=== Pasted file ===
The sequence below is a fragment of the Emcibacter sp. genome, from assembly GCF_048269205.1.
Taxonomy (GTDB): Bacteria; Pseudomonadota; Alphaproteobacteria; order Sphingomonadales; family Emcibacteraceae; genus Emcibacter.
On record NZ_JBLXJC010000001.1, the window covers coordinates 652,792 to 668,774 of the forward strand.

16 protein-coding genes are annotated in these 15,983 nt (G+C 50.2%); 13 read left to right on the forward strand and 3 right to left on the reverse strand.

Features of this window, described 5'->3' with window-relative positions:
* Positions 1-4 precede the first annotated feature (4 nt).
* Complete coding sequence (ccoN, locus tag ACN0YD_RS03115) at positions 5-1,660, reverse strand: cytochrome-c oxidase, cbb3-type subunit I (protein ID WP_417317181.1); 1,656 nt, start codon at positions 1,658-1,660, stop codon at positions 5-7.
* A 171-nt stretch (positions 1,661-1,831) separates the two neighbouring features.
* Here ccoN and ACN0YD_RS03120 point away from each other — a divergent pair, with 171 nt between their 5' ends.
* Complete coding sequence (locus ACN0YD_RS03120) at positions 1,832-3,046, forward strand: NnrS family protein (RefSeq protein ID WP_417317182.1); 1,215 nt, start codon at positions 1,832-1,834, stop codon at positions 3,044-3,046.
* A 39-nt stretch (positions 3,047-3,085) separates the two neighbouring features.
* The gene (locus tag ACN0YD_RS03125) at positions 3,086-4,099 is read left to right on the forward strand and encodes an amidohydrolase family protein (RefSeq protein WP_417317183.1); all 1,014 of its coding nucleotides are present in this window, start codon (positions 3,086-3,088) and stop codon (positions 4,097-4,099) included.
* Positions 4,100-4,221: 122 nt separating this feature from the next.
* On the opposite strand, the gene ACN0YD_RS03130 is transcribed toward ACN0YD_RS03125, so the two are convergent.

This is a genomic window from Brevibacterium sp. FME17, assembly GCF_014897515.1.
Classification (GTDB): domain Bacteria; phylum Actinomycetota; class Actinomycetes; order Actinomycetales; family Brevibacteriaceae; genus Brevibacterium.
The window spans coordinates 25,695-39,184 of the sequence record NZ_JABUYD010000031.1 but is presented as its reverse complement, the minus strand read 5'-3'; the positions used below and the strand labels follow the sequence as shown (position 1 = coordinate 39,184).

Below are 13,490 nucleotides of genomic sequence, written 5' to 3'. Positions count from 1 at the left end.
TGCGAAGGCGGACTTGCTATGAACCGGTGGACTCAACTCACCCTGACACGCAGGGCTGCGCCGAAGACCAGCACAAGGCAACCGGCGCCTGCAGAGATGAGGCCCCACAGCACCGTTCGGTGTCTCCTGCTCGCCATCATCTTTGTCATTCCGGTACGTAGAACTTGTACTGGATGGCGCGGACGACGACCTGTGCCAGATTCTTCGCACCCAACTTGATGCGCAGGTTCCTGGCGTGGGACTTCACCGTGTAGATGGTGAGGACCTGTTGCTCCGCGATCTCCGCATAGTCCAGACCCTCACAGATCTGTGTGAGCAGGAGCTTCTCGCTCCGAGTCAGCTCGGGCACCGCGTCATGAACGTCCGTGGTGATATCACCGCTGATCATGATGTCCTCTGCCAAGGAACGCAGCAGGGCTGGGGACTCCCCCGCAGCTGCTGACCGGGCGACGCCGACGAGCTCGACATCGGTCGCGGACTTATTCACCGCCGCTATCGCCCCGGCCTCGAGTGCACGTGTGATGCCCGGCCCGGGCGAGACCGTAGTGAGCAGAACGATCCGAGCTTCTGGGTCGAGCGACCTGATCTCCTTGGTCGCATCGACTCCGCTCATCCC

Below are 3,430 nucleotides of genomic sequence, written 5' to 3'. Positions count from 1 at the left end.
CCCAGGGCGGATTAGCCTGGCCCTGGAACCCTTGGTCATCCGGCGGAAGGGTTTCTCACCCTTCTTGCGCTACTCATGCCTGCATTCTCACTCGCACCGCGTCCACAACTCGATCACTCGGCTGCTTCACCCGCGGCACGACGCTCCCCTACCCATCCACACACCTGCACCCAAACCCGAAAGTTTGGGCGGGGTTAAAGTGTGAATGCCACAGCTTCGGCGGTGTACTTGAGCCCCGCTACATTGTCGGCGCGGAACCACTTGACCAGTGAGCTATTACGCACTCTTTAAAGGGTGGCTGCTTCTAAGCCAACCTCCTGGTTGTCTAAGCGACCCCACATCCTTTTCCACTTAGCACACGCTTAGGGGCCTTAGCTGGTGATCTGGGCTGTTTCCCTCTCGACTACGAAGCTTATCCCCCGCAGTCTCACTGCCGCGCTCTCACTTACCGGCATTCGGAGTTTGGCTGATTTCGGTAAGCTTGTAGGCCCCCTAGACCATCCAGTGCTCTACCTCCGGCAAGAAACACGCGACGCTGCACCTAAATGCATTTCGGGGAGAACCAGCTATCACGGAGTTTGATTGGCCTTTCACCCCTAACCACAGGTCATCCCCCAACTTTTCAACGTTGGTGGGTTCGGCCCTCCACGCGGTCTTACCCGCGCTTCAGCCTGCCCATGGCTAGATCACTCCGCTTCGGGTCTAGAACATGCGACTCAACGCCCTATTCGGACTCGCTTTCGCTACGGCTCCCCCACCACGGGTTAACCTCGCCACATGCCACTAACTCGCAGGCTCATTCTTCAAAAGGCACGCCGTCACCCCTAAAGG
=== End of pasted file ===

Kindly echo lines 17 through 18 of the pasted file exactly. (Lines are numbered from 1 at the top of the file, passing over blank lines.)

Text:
The window spans coordinates 25,695-39,184 of the sequence record NZ_JABUYD010000031.1 but is presented as its reverse complement, the minus strand read 5'-3'; the positions used below and the strand labels follow the sequence as shown (position 1 = coordinate 39,184).

Below are 13,490 nucleotides of genomic sequence, written 5' to 3'. Positions count from 1 at the left end.